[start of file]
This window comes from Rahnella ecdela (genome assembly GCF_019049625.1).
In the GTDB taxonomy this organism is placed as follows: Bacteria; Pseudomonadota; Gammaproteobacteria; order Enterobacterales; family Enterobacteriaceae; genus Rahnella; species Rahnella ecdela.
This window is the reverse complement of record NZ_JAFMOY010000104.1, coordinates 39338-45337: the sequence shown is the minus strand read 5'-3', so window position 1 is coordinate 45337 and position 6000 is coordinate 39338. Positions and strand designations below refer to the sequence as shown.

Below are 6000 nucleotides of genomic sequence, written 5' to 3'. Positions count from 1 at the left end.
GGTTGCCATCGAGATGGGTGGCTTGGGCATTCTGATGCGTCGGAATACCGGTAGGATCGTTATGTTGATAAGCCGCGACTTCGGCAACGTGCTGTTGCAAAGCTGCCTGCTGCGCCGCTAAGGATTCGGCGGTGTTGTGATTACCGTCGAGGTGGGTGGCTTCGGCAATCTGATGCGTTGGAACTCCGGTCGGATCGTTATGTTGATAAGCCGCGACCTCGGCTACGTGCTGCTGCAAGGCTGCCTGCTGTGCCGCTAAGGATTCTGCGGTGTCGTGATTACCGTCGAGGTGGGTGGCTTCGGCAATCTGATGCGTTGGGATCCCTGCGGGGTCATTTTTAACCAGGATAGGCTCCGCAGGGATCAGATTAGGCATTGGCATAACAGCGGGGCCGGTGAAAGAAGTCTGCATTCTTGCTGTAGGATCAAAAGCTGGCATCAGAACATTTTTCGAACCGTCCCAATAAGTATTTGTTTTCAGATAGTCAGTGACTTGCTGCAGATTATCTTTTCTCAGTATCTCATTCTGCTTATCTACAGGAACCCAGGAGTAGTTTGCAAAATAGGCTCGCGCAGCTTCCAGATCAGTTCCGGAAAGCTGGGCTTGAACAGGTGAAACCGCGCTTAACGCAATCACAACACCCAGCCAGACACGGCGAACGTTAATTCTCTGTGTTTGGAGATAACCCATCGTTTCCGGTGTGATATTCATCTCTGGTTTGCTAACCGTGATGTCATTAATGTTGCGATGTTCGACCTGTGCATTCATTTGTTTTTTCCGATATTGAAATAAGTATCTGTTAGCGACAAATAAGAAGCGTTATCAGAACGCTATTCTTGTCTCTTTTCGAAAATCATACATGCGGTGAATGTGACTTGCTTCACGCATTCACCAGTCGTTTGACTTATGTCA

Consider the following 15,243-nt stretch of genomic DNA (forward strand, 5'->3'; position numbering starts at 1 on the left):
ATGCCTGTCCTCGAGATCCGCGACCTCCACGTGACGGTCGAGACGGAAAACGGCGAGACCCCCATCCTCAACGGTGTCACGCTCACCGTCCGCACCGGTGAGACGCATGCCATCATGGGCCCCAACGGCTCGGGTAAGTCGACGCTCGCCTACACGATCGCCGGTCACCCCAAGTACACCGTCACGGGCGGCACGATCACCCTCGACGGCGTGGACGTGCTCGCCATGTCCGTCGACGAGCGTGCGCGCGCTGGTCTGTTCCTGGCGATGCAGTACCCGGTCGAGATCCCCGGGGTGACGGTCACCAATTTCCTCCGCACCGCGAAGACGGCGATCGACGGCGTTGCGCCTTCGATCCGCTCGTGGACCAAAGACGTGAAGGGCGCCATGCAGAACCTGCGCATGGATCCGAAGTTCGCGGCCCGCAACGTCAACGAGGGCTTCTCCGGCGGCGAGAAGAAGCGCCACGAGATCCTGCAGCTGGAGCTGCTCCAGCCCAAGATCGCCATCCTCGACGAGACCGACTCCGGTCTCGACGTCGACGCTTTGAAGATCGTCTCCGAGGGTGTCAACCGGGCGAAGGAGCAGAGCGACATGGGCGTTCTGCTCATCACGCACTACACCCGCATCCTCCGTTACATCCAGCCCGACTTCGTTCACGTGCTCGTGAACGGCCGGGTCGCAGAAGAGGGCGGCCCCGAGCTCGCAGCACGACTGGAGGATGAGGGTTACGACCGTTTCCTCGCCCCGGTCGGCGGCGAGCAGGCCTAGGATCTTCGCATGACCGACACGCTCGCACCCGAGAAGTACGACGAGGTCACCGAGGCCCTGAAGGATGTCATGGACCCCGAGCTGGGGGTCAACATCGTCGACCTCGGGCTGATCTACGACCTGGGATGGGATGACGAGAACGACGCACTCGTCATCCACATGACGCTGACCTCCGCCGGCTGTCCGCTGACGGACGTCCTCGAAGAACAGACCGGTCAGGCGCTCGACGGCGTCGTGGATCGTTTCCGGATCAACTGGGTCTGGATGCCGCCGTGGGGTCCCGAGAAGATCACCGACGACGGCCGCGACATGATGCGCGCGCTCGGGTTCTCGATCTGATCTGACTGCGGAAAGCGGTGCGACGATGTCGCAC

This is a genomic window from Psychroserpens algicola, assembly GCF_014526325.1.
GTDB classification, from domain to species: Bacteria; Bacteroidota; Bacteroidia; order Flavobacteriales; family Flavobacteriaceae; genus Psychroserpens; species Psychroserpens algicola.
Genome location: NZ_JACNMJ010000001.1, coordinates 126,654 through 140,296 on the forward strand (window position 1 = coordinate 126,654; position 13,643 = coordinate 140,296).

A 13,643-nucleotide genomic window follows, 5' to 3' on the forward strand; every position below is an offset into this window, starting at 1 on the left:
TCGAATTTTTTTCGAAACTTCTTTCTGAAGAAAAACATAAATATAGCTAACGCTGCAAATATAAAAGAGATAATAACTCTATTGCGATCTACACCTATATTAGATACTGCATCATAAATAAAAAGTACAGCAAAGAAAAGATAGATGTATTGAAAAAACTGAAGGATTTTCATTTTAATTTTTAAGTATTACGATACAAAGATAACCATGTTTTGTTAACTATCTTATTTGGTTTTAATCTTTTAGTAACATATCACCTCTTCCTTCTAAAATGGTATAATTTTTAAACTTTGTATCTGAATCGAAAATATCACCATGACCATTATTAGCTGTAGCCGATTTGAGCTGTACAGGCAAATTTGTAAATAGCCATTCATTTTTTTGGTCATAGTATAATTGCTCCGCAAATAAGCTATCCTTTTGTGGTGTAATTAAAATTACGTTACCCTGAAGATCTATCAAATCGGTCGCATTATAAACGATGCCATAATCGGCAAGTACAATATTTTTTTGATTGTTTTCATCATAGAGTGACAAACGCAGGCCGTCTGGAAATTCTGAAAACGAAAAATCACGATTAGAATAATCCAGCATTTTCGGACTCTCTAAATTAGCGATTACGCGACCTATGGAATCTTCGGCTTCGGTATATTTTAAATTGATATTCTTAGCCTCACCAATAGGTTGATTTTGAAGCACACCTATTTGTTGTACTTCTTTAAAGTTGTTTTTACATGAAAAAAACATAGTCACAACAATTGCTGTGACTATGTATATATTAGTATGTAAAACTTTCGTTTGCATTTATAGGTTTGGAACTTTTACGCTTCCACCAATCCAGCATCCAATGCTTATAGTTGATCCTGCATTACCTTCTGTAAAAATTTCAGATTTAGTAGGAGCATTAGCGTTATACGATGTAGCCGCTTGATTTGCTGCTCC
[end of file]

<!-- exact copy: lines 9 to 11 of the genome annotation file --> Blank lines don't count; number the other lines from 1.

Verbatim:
GTDB classification, from domain to species: Bacteria; Bacteroidota; Bacteroidia; order Flavobacteriales; family Flavobacteriaceae; genus Psychroserpens; species Psychroserpens algicola.
Genome location: NZ_JACNMJ010000001.1, coordinates 126,654 through 140,296 on the forward strand (window position 1 = coordinate 126,654; position 13,643 = coordinate 140,296).

A 13,643-nucleotide genomic window follows, 5' to 3' on the forward strand; every position below is an offset into this window, starting at 1 on the left: